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The White Noise

The White Noise


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Anger, Crack and Duty: The Haze of Street Emotion


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This post is part of a collaborative narrative series composed of my writing and Chris Arnade’s photos exploring issues of addiction, poverty and prostitution in Hunts Point, Bronx. For more on the series, look here.

Diane at night: Hunts Point, Bronx
Diana, Hunts Point. Photo courtesy of Chris Arnade.

Diana angled against collapsed cardboard at 11 p.m. a few feet away from her only shelter: a spindly tree, base strewn with golden leaves, heroin cookers and old needles.

Her blanket gone on the chilled October night (her husband had made off with it in what was thought to be a crack-buying expedition), the 20-year-old’s body curled inward as she paced the block in her ensemble du jour. Tonight was a knee-length denim skirt, faux-fur scarf and curled raven wig, both disguise and seduction costume.

If she looked a little different from yesterday, the cops might mistake her for a non-routine streetwalker, leaving her alone. If she looked a little different, the passing johns might pay interest in the “new” girl.

The day had been a good one; she had pulled five tricks, earning $150. With it, she bought lunch, the night’s outfit and four bags of crack, two of which she now stored in the toe of her mock-suede boot. She also bought a place to smoke the crack, paying the dealer’s girlfriend a bag of her new purchase (the equivalent of 10 bucks) to inhale in the woman’s room. Privacy and escape from the paranoia of police approach cost. Today she was kicked out of the crack house before finishing her drugs, left antsy in anticipation of a completed fix. That and the absence of her husband nagged at her focus.

She had a jackson left, next to useless at this time of night if not to buy drugs. If she had known she would spend the midnight hours alone she would have spent $4 on a dollar store blanket — they had nice thick ones there. With it, she could have covered her body, head too, on her sidewalk-spread cardboard bed, a polyester layer removed from idling leers and catcalls.

Instead, she spoke longingly of her husband to anyone who would listen and stepped into the street to wave lingeringly at passing cars. If she couldn’t sleep safely, out of sight, she might as well make money, tired as she was.

Diana and John: Hunts Point, Bronx
Diana and John, Hunts Point. Photo courtesy of Chris Arnade.

Her husband John disappeared earlier in the day while she sold herself on a nearly back-to-back client circuit. After mining enough cash, she trudged up and around the main parts of the Point in search of him, now resigned to wishing his return. She felt safe, comforted, at ease with Johnny. Only once did she say that perhaps he’s angry with her for being gone all day, upset for her leaving him alone.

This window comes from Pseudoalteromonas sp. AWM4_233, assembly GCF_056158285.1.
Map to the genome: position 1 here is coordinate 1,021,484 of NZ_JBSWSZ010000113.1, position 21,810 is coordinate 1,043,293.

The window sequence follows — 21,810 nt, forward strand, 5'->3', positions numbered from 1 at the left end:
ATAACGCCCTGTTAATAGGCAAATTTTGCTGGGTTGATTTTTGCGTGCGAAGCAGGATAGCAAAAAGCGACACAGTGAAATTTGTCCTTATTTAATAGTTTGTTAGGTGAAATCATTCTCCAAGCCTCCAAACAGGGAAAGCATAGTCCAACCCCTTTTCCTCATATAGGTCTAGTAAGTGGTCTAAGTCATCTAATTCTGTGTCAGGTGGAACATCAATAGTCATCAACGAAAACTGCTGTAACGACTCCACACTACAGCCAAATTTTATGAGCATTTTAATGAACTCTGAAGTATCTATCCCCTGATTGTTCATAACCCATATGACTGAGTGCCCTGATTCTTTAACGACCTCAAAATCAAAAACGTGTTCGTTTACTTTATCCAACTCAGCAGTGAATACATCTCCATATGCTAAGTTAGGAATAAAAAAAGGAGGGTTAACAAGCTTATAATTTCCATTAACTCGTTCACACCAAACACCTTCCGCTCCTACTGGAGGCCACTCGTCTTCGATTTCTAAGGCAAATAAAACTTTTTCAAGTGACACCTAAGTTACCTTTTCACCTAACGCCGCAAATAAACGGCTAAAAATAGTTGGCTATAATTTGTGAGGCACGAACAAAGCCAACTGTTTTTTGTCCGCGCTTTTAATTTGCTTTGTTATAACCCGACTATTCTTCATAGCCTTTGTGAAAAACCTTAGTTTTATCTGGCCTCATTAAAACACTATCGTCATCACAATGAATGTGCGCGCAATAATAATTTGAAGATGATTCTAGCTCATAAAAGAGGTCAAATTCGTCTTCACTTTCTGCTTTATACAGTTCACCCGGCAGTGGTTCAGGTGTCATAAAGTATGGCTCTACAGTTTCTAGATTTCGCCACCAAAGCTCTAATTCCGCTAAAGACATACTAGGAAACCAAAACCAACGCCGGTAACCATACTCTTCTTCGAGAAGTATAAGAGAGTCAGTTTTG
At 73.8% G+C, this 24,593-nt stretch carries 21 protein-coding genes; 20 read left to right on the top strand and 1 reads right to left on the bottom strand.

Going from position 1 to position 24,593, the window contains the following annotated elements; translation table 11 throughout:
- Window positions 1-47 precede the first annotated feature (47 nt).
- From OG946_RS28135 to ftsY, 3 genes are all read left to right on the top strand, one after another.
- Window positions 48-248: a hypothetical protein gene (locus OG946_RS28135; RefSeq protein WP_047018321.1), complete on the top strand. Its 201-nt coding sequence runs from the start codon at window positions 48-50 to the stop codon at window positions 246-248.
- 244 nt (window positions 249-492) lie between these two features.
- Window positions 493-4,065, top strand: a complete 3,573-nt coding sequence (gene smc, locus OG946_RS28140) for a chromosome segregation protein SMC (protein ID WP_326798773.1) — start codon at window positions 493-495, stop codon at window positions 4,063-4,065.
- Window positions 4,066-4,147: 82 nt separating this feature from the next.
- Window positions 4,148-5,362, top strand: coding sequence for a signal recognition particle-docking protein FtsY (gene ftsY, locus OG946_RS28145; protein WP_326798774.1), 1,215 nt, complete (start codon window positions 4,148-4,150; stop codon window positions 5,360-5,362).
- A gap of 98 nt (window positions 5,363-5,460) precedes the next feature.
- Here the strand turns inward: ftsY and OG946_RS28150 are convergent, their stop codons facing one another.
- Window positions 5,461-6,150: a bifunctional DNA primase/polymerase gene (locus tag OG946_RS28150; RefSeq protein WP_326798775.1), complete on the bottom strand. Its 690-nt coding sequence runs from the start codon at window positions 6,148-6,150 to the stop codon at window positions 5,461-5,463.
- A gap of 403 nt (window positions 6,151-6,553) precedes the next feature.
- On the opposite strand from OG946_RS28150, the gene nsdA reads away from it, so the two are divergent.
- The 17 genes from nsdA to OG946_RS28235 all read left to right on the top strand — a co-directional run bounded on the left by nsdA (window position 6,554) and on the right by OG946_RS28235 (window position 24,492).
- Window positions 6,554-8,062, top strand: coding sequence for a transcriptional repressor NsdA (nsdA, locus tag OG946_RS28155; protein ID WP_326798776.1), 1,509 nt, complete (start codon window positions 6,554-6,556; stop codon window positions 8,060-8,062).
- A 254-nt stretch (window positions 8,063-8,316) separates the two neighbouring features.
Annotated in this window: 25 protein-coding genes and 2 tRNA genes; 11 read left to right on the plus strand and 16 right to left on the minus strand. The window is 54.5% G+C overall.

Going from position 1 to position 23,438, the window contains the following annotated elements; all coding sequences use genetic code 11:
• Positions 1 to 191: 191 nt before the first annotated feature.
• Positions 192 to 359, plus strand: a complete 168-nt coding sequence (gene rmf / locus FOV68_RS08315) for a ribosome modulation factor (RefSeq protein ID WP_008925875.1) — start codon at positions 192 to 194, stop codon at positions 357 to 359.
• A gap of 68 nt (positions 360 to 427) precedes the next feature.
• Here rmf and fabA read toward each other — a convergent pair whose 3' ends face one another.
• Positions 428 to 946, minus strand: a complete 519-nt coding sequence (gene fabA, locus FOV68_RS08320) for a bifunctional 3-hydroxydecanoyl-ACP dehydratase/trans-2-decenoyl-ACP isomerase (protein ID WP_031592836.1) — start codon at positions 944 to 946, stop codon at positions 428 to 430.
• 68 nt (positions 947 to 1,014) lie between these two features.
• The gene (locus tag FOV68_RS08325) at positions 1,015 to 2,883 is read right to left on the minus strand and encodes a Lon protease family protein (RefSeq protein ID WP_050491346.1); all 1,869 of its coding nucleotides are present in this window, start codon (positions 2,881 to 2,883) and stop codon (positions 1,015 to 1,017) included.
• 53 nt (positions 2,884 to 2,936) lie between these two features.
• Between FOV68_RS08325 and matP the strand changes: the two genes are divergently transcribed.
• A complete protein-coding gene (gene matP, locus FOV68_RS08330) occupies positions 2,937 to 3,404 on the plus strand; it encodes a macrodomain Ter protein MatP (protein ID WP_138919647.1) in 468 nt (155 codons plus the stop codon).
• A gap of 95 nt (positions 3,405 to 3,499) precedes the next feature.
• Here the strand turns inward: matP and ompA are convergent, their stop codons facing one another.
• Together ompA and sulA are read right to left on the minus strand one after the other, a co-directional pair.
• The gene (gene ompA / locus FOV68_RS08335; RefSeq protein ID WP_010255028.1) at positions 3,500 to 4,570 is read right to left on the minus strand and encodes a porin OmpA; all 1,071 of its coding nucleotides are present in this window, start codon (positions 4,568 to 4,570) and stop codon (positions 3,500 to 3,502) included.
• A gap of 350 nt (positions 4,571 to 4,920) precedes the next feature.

The two exchange relationship power depending upon who has the crack, or the money for crack. In deference to their rock habit, they assembled their day: when to hook, when to sleep, when to eat. Priorities and love lag behind, leaving Diana to work the streets without Johnny’s promised protection and to sleep uncovered on the sidewalk.

Now Diana was angry enough to smoke his share of crack while he was away. Here, excuses were porous and punishment came by way of a four-minute stolen fix, a fix she had earned through sex, yet one she thought she owed to her husband. Fear momentarily kept her from lighting a stem, vice and undercover cops circling. She would wait it out and wonder: did Johnny leave for anger or for crack? Drug dependency versus emotions and duty.

Removing her wig, off work, a fuzz of fine black hair revealed a vulnerable scalp, mirroring her slumped figure against the chain-link fence. The sky shone a clear black, marred with pockmarks of stars.

——–
Later that night, Michael, a neighborhood heroin addict, saw John return and beat Diana until her cries “carried on” to pulse through the neighborhood and summon police.

——–
More Hunts Point Addiction Writing
Writing Beyond Addiction in Hunts Point
Chris Arnade’s Photos

Cassie Rodenberg About the Author: I write on culture, poverty, addiction, and mental illness: I explore things we like to ignore. I also teach public school in New York City's South Bronx. Follow on Twitter @cassierodenberg.

The views expressed are those of the author and are not necessarily those of Scientific American.





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  1. 1. alan6302 9:42 am 10/23/2012

    unfortunately, the last place to cure violence and mood disorders is a shrink. Shrinks are often violent themselves.

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  2. 2. OXYMAN 4:00 pm 10/23/2012

    these people r just like u and me, except after loosing all hope, after loosing all loved ones, all support, all family, all ,and then finally even you could loose yourself. I almost did. Thankfully to my parents and now understanding I never will I was at the door. It is now sealed shut. Forever. Now I am found.

    Link to this

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